"It is clear that the market is narrow and cannot sustain so many TV channels," Ftáčnik said. "They would end up like VTV that is mired in debt, doesn't have enough advertising, doesn't generate income, automatically purchases cheap shows that have low ratings and that causes low income. Like a merry-go-round. " According to Ftáčnik, this would not only be the fate of TV Markíza and TV Dovina, but it could also threaten STV itself.
Undermining public TV
Ľubomír Fifík, chairman of the Union of Slovak Television Artists, said the privatization contest was decided in a month without any consultation with professionals. "There were no analyses of possible consequences for the advertising market or culture," he said. "There has been no analysis on how STV would be able to secure future development of audiovisual culture under tightened circumstances, what kind of impact this would have on the whole audiovisual area and development of people working in it."
More than about TV artists, Ftáčnik is worried about viewers. After TV Dovina launches broadcasting, STV's original second channel should be broadcast via satellite. Satellite broadcasting will be much more expensive, Ftáčnik said, as it is going to cover all of Europe which will jack up the copyright and broadcasting fees.
Ftáčnik continued that broadcasting the second channel via satellite would also break citizens' rights to have access to information guaranteed by the Constitution. "Citizens pay their usage fees and are entitled to access broadcasts of public television. Purchase of a satellite dish or a cable should not and cannot be a precondition for it," he said. "Even with the most optimistic forecasts, not more than 50 percent of the population will be able to watch the [STV2] satellite broadcasting."
Ftáčnik said that public TV with only one accessible channel will not be able to cover the range of broadcasts public television should as an educational, national, cultural and artistic institution. "Various programming will interfere, for example, sports with political events," he said. "It will not be possible to move these to the second channel available only to half of viewers. Many types of broadcasts will be moved to late night and stability of the program structure will be undermined."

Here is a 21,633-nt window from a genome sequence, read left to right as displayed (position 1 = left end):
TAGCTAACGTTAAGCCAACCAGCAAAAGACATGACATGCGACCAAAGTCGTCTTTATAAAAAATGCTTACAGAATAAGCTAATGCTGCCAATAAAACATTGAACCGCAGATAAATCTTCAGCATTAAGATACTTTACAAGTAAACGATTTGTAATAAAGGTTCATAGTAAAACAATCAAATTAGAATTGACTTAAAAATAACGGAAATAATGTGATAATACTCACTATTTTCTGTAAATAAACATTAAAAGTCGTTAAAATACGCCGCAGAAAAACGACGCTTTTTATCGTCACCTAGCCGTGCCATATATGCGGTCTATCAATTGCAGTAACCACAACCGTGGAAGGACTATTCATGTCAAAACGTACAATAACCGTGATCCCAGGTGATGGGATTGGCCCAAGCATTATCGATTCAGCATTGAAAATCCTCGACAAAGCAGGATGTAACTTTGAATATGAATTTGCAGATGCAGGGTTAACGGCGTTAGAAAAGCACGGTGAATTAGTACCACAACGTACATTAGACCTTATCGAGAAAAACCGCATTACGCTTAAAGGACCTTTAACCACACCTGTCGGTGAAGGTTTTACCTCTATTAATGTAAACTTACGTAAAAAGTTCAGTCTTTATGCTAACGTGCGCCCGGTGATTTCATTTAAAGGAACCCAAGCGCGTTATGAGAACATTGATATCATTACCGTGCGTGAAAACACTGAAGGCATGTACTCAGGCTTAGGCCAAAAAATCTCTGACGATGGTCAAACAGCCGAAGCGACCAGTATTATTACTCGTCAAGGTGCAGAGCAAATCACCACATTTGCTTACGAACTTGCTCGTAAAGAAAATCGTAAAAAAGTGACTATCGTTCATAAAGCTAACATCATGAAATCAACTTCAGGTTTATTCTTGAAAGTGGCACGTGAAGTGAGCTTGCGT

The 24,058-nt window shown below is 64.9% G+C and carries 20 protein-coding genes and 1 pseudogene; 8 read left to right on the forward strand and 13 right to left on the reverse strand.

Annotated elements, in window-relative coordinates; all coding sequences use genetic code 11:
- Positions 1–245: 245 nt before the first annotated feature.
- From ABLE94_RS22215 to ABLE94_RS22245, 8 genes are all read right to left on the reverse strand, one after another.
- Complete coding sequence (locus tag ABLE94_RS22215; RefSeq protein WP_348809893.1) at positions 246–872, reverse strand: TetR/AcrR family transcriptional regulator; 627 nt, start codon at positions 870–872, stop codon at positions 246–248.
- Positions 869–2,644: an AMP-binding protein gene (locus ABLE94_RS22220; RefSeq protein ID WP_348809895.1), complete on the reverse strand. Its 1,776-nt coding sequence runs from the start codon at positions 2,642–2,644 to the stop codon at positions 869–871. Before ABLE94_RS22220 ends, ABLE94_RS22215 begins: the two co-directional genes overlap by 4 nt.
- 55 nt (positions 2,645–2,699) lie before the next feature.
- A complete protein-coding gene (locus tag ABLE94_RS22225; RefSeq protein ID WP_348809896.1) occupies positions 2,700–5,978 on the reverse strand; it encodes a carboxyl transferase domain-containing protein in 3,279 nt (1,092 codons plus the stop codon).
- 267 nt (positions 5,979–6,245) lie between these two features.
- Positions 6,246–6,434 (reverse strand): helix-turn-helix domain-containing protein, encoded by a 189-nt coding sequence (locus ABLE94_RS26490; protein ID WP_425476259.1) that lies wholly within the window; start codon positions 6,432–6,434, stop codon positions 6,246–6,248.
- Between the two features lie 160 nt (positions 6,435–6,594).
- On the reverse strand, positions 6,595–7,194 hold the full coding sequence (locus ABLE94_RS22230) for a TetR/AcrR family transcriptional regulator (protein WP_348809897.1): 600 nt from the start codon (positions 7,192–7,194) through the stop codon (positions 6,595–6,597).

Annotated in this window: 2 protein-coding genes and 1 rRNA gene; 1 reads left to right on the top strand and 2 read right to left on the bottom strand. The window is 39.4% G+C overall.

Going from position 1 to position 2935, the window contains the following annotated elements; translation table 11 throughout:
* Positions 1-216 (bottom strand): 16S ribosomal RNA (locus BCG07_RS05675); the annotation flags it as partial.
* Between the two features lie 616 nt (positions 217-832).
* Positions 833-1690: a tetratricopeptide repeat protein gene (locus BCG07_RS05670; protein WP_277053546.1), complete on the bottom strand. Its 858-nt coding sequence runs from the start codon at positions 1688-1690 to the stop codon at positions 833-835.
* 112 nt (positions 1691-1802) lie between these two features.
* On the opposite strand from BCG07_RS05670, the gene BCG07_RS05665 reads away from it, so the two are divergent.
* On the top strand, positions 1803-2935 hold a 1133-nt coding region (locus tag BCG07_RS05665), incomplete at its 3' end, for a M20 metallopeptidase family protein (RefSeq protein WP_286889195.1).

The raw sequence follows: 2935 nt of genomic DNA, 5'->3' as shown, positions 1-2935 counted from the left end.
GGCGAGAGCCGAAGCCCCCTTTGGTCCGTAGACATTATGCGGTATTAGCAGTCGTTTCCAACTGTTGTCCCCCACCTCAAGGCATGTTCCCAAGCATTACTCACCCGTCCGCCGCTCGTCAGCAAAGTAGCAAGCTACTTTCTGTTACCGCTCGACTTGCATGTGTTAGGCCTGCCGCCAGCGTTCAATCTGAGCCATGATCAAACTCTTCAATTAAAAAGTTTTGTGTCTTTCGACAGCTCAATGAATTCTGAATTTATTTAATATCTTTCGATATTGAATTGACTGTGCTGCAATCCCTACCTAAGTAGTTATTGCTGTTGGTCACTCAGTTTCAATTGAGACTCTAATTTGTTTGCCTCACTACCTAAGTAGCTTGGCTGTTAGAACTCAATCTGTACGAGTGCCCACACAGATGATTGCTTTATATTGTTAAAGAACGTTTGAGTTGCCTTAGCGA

In practically every European country, there are at least two terrestrial channels used by public televisions and accessible by the public. "If we came down to one channel, it would be an Albanian level," Ftáčnik said.
Trying to pull emergency brake handle, Ftáčnik, proposed in May a law to prevent the channel's privatization. With the help from deputies of the Association of Slovak Workers (ZRS), a junior government partner, the draft passed the first reading and it should go to the plenary session's floor by the end of June. With the ruling coalition firmly advocating the privatization and the opposition equally firm against it, everything will depend on ZRS again.
"There has been great turbulence about this issue within the coalition, too," said Jozef Glinský, a ZRS deputy. He claimed that ZRS is for the highest possible supervision of electronic media. "We were forced to agree to such an extent of privatization as practiced in Slovakia. And we are absolutely against privatizing media that influences public opinion," he said. "But everything is developing and right now I cannot say whether someone did or did not change his mind concerning this issue."
19. Jun 1997 at 0:00 | Igor Zemanovič